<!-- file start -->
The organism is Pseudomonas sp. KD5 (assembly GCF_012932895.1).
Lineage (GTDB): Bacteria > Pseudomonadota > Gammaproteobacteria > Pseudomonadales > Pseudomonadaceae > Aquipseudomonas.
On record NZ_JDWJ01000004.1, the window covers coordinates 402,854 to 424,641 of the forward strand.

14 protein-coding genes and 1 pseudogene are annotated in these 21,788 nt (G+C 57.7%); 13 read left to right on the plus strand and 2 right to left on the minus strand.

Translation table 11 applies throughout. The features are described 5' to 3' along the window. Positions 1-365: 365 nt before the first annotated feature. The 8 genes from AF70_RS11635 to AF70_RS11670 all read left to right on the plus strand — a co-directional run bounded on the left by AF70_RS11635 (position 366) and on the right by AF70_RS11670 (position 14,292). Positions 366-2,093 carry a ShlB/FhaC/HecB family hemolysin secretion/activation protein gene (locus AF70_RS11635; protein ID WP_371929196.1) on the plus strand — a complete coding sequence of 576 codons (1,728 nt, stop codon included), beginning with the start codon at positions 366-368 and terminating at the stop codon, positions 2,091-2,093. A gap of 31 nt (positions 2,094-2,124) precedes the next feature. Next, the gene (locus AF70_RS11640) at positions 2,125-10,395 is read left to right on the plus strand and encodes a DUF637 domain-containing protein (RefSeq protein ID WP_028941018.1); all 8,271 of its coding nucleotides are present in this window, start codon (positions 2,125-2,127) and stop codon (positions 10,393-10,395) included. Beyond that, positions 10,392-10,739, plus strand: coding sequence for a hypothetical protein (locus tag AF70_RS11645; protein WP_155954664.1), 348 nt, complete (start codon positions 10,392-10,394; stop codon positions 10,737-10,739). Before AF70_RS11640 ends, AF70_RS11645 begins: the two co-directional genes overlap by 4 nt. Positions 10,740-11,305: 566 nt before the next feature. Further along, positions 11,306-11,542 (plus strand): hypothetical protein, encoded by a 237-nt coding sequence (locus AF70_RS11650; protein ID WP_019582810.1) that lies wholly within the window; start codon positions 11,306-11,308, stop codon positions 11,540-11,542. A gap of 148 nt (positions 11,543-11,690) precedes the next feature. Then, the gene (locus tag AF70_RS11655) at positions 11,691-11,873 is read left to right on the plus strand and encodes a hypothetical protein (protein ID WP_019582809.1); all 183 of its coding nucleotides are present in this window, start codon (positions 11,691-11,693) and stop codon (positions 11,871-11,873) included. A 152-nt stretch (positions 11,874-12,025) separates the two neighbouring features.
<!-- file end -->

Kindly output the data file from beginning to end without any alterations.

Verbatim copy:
The organism is Pseudomonas sp. KD5 (assembly GCF_012932895.1).
Lineage (GTDB): Bacteria > Pseudomonadota > Gammaproteobacteria > Pseudomonadales > Pseudomonadaceae > Aquipseudomonas.
On record NZ_JDWJ01000004.1, the window covers coordinates 402,854 to 424,641 of the forward strand.

14 protein-coding genes and 1 pseudogene are annotated in these 21,788 nt (G+C 57.7%); 13 read left to right on the plus strand and 2 right to left on the minus strand.

Translation table 11 applies throughout. The features are described 5' to 3' along the window. Positions 1-365: 365 nt before the first annotated feature. The 8 genes from AF70_RS11635 to AF70_RS11670 all read left to right on the plus strand — a co-directional run bounded on the left by AF70_RS11635 (position 366) and on the right by AF70_RS11670 (position 14,292). Positions 366-2,093 carry a ShlB/FhaC/HecB family hemolysin secretion/activation protein gene (locus AF70_RS11635; protein ID WP_371929196.1) on the plus strand — a complete coding sequence of 576 codons (1,728 nt, stop codon included), beginning with the start codon at positions 366-368 and terminating at the stop codon, positions 2,091-2,093. A gap of 31 nt (positions 2,094-2,124) precedes the next feature. Next, the gene (locus AF70_RS11640) at positions 2,125-10,395 is read left to right on the plus strand and encodes a DUF637 domain-containing protein (RefSeq protein ID WP_028941018.1); all 8,271 of its coding nucleotides are present in this window, start codon (positions 2,125-2,127) and stop codon (positions 10,393-10,395) included. Beyond that, positions 10,392-10,739, plus strand: coding sequence for a hypothetical protein (locus tag AF70_RS11645; protein WP_155954664.1), 348 nt, complete (start codon positions 10,392-10,394; stop codon positions 10,737-10,739). Before AF70_RS11640 ends, AF70_RS11645 begins: the two co-directional genes overlap by 4 nt. Positions 10,740-11,305: 566 nt before the next feature. Further along, positions 11,306-11,542 (plus strand): hypothetical protein, encoded by a 237-nt coding sequence (locus AF70_RS11650; protein ID WP_019582810.1) that lies wholly within the window; start codon positions 11,306-11,308, stop codon positions 11,540-11,542. A gap of 148 nt (positions 11,543-11,690) precedes the next feature. Then, the gene (locus tag AF70_RS11655) at positions 11,691-11,873 is read left to right on the plus strand and encodes a hypothetical protein (protein ID WP_019582809.1); all 183 of its coding nucleotides are present in this window, start codon (positions 11,691-11,693) and stop codon (positions 11,871-11,873) included. A 152-nt stretch (positions 11,874-12,025) separates the two neighbouring features.